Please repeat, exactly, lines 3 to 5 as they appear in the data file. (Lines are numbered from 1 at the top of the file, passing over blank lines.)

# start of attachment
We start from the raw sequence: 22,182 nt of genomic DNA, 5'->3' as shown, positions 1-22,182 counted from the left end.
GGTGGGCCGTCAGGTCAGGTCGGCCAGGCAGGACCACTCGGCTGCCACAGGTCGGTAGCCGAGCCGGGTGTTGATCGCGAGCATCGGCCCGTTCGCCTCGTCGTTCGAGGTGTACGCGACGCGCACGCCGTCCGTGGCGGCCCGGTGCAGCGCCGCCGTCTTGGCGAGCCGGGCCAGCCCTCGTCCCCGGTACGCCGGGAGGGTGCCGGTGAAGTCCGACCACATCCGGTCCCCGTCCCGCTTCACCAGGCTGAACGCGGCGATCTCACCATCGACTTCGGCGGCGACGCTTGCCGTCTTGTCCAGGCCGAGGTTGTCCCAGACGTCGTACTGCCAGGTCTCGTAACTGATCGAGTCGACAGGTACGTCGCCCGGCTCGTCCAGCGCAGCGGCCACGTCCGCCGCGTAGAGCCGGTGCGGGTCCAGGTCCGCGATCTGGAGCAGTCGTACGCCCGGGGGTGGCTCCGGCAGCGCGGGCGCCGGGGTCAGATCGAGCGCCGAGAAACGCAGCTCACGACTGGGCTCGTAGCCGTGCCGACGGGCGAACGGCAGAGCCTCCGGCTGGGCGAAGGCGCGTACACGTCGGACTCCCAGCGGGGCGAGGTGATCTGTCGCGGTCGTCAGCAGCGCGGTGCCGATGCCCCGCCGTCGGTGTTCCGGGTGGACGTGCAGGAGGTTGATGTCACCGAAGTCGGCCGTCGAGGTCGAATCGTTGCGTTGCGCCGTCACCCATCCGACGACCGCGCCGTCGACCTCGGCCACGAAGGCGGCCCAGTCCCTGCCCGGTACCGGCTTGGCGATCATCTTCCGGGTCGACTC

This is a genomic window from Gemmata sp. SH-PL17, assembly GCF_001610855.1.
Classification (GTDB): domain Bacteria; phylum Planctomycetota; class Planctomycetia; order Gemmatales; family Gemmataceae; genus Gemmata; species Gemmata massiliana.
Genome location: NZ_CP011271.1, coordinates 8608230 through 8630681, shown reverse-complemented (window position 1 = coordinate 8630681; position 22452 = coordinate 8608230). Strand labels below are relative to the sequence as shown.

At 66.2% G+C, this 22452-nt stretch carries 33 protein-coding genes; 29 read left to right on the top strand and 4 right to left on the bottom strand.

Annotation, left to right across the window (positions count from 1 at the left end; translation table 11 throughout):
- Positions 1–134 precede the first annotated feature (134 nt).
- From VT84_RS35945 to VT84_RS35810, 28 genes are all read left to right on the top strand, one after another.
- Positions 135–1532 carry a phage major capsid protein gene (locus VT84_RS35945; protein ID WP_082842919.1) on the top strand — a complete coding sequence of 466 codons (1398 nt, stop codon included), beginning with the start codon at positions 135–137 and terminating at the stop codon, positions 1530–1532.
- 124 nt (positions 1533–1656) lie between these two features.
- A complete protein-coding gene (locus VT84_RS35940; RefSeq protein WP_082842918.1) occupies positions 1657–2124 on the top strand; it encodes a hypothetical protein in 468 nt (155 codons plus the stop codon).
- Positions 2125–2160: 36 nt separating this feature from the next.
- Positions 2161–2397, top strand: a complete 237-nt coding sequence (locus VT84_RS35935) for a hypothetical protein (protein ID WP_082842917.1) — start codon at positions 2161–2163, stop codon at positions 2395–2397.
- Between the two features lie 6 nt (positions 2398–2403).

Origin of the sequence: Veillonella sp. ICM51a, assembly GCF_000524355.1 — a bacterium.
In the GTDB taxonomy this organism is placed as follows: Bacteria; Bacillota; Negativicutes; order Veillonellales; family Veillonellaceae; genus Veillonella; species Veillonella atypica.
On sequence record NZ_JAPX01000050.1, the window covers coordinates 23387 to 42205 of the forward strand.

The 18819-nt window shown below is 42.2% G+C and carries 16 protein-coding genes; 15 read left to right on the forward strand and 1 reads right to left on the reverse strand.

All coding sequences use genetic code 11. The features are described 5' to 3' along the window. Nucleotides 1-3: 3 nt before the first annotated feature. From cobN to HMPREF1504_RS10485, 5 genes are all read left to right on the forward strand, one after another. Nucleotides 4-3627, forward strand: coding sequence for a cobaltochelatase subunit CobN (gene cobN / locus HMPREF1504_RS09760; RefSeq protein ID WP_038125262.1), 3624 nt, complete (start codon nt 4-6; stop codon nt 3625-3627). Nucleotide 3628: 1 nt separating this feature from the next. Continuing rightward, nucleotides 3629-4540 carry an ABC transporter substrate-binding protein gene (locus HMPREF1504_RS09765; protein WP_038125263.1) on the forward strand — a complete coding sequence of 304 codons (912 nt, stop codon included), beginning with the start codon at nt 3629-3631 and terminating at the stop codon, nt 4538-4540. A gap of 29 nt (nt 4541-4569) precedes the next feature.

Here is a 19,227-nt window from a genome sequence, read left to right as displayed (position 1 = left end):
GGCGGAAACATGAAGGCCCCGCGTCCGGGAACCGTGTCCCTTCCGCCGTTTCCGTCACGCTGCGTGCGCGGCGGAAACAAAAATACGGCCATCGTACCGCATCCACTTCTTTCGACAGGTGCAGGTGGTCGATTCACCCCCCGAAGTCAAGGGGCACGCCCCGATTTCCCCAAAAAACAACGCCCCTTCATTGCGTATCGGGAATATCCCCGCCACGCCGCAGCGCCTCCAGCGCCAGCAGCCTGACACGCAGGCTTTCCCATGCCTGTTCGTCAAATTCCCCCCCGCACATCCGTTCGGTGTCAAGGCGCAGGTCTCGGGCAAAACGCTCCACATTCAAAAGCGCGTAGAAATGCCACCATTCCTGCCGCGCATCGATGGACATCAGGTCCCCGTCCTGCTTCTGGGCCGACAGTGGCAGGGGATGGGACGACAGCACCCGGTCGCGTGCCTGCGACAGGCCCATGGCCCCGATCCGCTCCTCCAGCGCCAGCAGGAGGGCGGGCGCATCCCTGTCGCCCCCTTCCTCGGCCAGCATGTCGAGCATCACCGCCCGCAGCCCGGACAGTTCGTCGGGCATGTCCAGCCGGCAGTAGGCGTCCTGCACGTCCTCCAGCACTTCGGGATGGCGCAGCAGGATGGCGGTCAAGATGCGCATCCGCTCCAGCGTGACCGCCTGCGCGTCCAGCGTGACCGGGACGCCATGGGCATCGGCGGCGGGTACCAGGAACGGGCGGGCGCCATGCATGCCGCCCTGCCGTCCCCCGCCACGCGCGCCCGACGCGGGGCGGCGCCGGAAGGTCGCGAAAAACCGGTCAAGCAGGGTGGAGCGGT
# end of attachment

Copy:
This is a genomic window from Gemmata sp. SH-PL17, assembly GCF_001610855.1.
Classification (GTDB): domain Bacteria; phylum Planctomycetota; class Planctomycetia; order Gemmatales; family Gemmataceae; genus Gemmata; species Gemmata massiliana.
Genome location: NZ_CP011271.1, coordinates 8608230 through 8630681, shown reverse-complemented (window position 1 = coordinate 8630681; position 22452 = coordinate 8608230). Strand labels below are relative to the sequence as shown.